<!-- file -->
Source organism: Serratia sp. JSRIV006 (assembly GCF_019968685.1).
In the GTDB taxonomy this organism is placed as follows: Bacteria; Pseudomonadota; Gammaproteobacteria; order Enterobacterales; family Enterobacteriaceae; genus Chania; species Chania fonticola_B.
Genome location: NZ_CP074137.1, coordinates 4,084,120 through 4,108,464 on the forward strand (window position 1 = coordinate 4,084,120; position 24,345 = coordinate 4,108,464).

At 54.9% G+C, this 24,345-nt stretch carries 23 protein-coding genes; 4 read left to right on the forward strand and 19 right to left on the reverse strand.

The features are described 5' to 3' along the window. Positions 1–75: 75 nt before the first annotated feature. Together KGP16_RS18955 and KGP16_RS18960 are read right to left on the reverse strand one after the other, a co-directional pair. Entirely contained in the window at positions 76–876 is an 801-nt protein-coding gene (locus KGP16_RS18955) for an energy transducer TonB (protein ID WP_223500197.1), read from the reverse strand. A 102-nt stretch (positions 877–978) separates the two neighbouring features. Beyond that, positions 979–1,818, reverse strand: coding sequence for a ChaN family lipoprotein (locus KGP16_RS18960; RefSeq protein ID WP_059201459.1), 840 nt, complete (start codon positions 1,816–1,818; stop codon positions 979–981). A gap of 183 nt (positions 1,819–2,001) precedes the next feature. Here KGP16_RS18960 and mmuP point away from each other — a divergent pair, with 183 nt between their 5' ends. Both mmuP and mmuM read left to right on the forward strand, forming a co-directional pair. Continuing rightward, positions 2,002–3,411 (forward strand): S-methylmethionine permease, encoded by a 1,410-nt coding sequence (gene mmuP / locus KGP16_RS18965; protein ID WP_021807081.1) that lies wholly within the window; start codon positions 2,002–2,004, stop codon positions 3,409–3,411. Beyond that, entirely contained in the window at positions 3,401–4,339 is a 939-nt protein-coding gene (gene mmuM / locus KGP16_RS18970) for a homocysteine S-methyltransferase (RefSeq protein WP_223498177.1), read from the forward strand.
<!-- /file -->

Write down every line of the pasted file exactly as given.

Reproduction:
Source organism: Serratia sp. JSRIV006 (assembly GCF_019968685.1).
In the GTDB taxonomy this organism is placed as follows: Bacteria; Pseudomonadota; Gammaproteobacteria; order Enterobacterales; family Enterobacteriaceae; genus Chania; species Chania fonticola_B.
Genome location: NZ_CP074137.1, coordinates 4,084,120 through 4,108,464 on the forward strand (window position 1 = coordinate 4,084,120; position 24,345 = coordinate 4,108,464).

At 54.9% G+C, this 24,345-nt stretch carries 23 protein-coding genes; 4 read left to right on the forward strand and 19 right to left on the reverse strand.

The features are described 5' to 3' along the window. Positions 1–75: 75 nt before the first annotated feature. Together KGP16_RS18955 and KGP16_RS18960 are read right to left on the reverse strand one after the other, a co-directional pair. Entirely contained in the window at positions 76–876 is an 801-nt protein-coding gene (locus KGP16_RS18955) for an energy transducer TonB (protein ID WP_223500197.1), read from the reverse strand. A 102-nt stretch (positions 877–978) separates the two neighbouring features. Beyond that, positions 979–1,818, reverse strand: coding sequence for a ChaN family lipoprotein (locus KGP16_RS18960; RefSeq protein ID WP_059201459.1), 840 nt, complete (start codon positions 1,816–1,818; stop codon positions 979–981). A gap of 183 nt (positions 1,819–2,001) precedes the next feature. Here KGP16_RS18960 and mmuP point away from each other — a divergent pair, with 183 nt between their 5' ends. Both mmuP and mmuM read left to right on the forward strand, forming a co-directional pair. Continuing rightward, positions 2,002–3,411 (forward strand): S-methylmethionine permease, encoded by a 1,410-nt coding sequence (gene mmuP / locus KGP16_RS18965; protein ID WP_021807081.1) that lies wholly within the window; start codon positions 2,002–2,004, stop codon positions 3,409–3,411. Beyond that, entirely contained in the window at positions 3,401–4,339 is a 939-nt protein-coding gene (gene mmuM / locus KGP16_RS18970) for a homocysteine S-methyltransferase (RefSeq protein WP_223498177.1), read from the forward strand.